Our Software Development Process: The Launch
This is the last post in our series Our Software Development Process. In this post we talk about the final phase: The Launch!
This is the last in a series of posts about our software development process. Our previous posts in the series walked you through all the stages of thinking and development an application: The Ideation Phase; Gathering Basic Requirements for a Proposal; The Proposal; Gathering Requirements; Creating a Backlog and Planning Sprints; Testing and Quality Assurance; and User Testing. In this last post we will look at how we launch the product to the world.In our most recent post in the series we talked about User Acceptance Testing (UAT). This is usually done on a separate server, called the UAT server. This is where the client/user performs their own testing after we do our own QA. The bugs found during the UAT are taken care of in the next two week sprint. Once the bugs are fixed, the pages are released to the world. They’re launched.
To launch the newly created, or edited, pages we move the pages from the UAT server to the production server. This is the server that serves the pages to the world. It’s an exciting and scary time. The project and pages we’ve spent so much time working on are now being released to the world.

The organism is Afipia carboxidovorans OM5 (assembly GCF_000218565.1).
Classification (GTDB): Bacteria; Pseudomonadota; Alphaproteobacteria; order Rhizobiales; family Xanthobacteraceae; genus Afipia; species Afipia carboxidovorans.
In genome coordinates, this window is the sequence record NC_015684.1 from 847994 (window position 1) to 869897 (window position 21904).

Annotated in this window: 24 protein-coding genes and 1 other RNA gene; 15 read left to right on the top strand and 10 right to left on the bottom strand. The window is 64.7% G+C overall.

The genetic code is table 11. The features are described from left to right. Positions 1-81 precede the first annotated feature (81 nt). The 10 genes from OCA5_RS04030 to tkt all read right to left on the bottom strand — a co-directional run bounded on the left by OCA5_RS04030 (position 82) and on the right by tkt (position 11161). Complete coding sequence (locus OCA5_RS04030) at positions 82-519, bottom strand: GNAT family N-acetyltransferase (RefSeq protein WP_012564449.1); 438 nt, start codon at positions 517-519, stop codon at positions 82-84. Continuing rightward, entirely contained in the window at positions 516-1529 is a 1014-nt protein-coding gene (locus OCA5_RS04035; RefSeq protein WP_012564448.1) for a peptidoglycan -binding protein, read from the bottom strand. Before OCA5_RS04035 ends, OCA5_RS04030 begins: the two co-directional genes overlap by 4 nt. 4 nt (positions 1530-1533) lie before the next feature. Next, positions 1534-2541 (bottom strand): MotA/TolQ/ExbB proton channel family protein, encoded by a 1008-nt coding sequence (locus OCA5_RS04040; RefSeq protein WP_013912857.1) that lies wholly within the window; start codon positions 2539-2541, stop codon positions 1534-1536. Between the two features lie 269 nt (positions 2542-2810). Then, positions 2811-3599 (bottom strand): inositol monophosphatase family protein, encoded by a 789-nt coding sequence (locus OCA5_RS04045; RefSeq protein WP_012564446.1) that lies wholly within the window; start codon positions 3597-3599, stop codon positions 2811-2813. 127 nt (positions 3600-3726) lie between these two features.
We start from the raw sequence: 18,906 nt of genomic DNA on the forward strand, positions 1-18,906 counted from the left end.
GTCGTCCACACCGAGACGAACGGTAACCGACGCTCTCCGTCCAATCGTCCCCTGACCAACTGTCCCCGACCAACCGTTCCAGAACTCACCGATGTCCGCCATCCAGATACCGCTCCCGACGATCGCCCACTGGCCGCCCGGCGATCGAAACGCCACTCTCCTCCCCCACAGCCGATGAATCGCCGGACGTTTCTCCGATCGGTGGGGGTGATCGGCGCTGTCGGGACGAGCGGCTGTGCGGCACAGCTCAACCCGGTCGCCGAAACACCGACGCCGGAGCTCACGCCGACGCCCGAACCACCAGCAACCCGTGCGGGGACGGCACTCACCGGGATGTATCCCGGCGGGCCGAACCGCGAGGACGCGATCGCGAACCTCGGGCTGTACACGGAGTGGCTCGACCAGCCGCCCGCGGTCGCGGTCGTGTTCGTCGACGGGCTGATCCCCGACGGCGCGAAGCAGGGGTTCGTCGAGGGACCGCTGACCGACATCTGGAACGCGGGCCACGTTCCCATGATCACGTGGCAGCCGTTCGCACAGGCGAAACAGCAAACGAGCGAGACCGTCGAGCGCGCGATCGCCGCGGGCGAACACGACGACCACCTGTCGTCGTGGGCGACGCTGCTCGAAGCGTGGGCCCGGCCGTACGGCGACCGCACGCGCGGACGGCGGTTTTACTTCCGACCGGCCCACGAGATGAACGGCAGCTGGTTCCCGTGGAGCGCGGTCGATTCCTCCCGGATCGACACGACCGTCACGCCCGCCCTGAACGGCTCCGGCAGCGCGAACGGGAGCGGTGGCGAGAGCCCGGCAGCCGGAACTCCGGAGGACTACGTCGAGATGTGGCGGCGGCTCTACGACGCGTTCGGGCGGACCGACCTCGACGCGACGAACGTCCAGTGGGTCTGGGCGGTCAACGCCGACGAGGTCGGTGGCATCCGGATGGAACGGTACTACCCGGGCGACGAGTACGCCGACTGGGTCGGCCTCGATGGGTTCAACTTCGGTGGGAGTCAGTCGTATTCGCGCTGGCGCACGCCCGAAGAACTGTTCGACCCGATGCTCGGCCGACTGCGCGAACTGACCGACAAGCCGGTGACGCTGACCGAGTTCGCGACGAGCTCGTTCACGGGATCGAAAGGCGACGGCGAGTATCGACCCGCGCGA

At this stage we begin to receive feedback from users about the user experience. We can also look at the analytics to see which pages people are visiting and which are dropping off. This is more marketing analytics, but that helps define what changes need to be made to the site or product.
It is important to keep in mind that constant maintenance will be essential. This is especially true for high traffic sites and sites with more functionality, like ecommerce and other features like managing staff or projects. Another type of site that typically needs more maintenance is those with more integrations. From our experience, system/app/module integrations are more likely to need maintenance because if code changes in any one of these systems, it can break the integrations. However, this may not always be the case.
After the site is released it is important to practice regular QA. Have someone who is not a customer try to break the site. For a small brochure site with minimal traffic, regular QA is probably not necessary. But for a site with more functionality and traffic QA is a must.
Now that the site or pages are launched, you can look forward to the launch of the next pages being developed. With agile software development launching new pages happens on a regular basis.